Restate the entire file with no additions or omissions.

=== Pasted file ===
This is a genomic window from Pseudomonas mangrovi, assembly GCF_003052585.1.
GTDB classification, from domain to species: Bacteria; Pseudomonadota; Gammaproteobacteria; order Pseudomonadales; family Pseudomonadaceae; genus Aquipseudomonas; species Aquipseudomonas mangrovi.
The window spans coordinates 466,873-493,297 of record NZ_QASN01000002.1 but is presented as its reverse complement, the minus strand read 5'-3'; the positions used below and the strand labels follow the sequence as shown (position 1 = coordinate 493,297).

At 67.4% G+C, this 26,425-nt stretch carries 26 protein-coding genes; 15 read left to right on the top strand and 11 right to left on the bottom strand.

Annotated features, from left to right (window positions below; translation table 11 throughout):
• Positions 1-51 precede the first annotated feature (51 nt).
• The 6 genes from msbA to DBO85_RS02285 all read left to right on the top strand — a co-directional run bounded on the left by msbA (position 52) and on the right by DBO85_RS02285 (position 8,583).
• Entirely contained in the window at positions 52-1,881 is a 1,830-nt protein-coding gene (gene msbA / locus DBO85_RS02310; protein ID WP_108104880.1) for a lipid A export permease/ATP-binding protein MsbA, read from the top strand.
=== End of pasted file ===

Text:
This is a genomic window from Pseudomonas mangrovi, assembly GCF_003052585.1.
GTDB classification, from domain to species: Bacteria; Pseudomonadota; Gammaproteobacteria; order Pseudomonadales; family Pseudomonadaceae; genus Aquipseudomonas; species Aquipseudomonas mangrovi.
The window spans coordinates 466,873-493,297 of record NZ_QASN01000002.1 but is presented as its reverse complement, the minus strand read 5'-3'; the positions used below and the strand labels follow the sequence as shown (position 1 = coordinate 493,297).

At 67.4% G+C, this 26,425-nt stretch carries 26 protein-coding genes; 15 read left to right on the top strand and 11 right to left on the bottom strand.

Annotated features, from left to right (window positions below; translation table 11 throughout):
• Positions 1-51 precede the first annotated feature (51 nt).
• The 6 genes from msbA to DBO85_RS02285 all read left to right on the top strand — a co-directional run bounded on the left by msbA (position 52) and on the right by DBO85_RS02285 (position 8,583).
• Entirely contained in the window at positions 52-1,881 is a 1,830-nt protein-coding gene (gene msbA / locus DBO85_RS02310; protein ID WP_108104880.1) for a lipid A export permease/ATP-binding protein MsbA, read from the top strand.